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Low Anti-Mullerian Hormone (AMH)

Medically reviewed by Norbert Gleicher, MD, FACOG, FACS - Written by CHR Staff - Updated on May 01, 2020

What Does “Low AMH” Mean?

Low AMH is an important indication of diminished ovarian reserve (DOR). Blood test for this hormone is an integral part of fertility workup for this reason at any fertility center. However, many centers don't use age-specific hormone levels during ovarian reserve testing. Because a woman’s normal AMH and FSH levels change as she gets older, using a universal cut-off value to define low ovarian reserve may miss some younger women with beginning stages of premature ovarian aging (POA, premature loss of ovarian reserve). This can lead to critical delays in treatment and inappropriate ovarian stimulation protocols.

Treatment for Low AMH - CHR

CHR has defined age-specific baselines for AMH and FSH levels to more accurately assess a woman’s ovarian reserve status. The figure illustrates the age-related decline in anti-Mullerian hormone, with the purple shaded area representing the normal ovarian reserve for each age.

This way, we are able to design IVF protocols according to each woman’s ovarian reserve status, not just based on her age. We strongly encourage women who are thus diagnosed with low anti-Mullerian hormone not to delay fertility treatment because this hormone and ovarian reserve continue to decline with age. Learn more about IVF after 40 here.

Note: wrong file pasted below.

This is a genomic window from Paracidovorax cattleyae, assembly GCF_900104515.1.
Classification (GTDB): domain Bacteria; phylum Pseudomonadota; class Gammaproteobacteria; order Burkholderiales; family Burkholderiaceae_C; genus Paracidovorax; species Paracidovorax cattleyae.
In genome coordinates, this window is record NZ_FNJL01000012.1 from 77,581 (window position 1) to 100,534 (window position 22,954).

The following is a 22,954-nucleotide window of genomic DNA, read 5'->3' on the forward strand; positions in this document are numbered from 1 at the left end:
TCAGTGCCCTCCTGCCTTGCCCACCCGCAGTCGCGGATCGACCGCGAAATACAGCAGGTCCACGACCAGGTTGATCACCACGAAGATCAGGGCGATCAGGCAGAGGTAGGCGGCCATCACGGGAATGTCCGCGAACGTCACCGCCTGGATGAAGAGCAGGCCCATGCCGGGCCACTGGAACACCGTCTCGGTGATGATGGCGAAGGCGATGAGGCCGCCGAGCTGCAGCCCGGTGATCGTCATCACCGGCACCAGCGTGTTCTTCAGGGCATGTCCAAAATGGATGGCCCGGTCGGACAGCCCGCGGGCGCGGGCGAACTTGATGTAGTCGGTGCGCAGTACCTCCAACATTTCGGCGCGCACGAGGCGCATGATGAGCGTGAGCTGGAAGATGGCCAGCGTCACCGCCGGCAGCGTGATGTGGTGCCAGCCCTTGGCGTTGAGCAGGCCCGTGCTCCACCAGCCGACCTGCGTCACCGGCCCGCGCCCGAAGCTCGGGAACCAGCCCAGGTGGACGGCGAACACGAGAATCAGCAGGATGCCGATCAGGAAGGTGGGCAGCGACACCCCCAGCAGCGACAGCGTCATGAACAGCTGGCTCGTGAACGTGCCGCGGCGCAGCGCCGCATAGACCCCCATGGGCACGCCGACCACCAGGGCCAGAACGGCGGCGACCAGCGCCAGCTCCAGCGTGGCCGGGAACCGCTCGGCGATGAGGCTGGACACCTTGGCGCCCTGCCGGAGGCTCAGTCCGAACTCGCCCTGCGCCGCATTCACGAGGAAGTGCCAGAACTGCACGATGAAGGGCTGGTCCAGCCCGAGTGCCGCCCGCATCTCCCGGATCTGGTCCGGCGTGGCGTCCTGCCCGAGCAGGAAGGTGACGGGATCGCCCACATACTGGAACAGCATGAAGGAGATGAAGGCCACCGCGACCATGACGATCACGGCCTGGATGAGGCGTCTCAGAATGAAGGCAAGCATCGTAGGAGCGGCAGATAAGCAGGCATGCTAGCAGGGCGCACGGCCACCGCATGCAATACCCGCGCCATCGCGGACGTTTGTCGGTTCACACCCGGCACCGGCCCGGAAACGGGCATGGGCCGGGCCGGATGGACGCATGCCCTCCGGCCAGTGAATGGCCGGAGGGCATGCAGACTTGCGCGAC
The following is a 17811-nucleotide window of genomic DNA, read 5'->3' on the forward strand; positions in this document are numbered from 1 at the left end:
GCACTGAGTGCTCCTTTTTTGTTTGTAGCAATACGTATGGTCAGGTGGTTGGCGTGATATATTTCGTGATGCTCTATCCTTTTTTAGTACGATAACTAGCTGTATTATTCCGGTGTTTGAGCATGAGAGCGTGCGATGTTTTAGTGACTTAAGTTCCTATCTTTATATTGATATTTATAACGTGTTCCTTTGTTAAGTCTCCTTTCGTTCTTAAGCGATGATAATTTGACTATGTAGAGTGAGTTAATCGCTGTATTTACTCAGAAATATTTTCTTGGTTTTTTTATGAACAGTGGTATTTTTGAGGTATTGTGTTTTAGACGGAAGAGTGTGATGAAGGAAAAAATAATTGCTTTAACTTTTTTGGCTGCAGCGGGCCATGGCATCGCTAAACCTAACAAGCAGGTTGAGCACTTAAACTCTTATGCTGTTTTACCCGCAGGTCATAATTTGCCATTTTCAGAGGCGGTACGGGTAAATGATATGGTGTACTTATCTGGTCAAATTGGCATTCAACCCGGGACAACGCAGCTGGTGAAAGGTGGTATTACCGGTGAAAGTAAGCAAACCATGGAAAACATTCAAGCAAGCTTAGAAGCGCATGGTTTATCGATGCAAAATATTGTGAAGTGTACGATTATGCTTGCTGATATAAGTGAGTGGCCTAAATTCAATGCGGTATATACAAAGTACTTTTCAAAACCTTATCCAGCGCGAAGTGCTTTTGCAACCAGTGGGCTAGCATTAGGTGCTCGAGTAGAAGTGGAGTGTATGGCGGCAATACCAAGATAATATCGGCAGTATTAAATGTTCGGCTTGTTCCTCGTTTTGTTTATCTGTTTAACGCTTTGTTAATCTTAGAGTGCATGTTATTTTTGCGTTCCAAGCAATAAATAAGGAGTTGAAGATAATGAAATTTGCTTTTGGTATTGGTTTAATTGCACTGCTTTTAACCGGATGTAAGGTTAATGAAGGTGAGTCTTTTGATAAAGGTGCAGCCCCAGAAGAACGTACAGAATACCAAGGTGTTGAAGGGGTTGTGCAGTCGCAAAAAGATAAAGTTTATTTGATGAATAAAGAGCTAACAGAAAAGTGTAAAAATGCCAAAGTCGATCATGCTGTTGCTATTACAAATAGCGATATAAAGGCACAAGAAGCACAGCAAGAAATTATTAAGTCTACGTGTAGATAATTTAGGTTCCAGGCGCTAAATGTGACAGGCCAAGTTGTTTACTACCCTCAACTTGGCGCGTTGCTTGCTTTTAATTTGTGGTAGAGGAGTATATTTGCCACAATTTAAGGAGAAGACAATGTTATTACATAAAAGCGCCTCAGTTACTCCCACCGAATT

AMH and IVF Success Rates

Many fertility centers still do not offer fertility treatment with the patients’ own eggs to women whose AMH falls below the universal cut-off levels (or whose FSH is above the cut-off). This approach helps centers keep their published IVF success rates high, because women with lower pregnancy chances are excluded. However, it obviously leaves women with low anti-Mullerian hormone and/or high follicle stimulating hormone levels with no opportunity for treatment with their own eggs, rightly feeling abandoned.

CHR has no arbitrary cut-off values. We work with each patient to explore the best treatment options for her clinical circumstances and preferences. In fact, when we use the appropriate ovarian stimulation protocol and address other factors involved in a low AMH patient’s infertility, we have found that the IVF pregnancy rates can be much higher than what she was told by other fertility centers. Women with even undetectable levels of AMH have been able to conceive with their own eggs, when given appropriate pre-cycle preparation and stimulation protocols.

DHEA Supplementation with Low AMH Levels

Women with low AMH typically benefit the most from well-managed IVF protocols. Treatment plans for these patients at CHR most likely involve DHEA supplementation, which has been shown to be effective in improving IVF pregnancy rates when anti-Mullerian hormone is low.

Published CHR studies over the last 8 to 9 years have shown significant improvements in the level of AMH after DHEA supplementation. Women younger than 38 saw a bigger improvement in concentrations of this hormone after DHEA treatment, compared to older women. Improvements in anti-Mullerian hormone levels after DHEA supplementation were found to be one of the most reliable prognosticators for a successful pregnancy with IVF.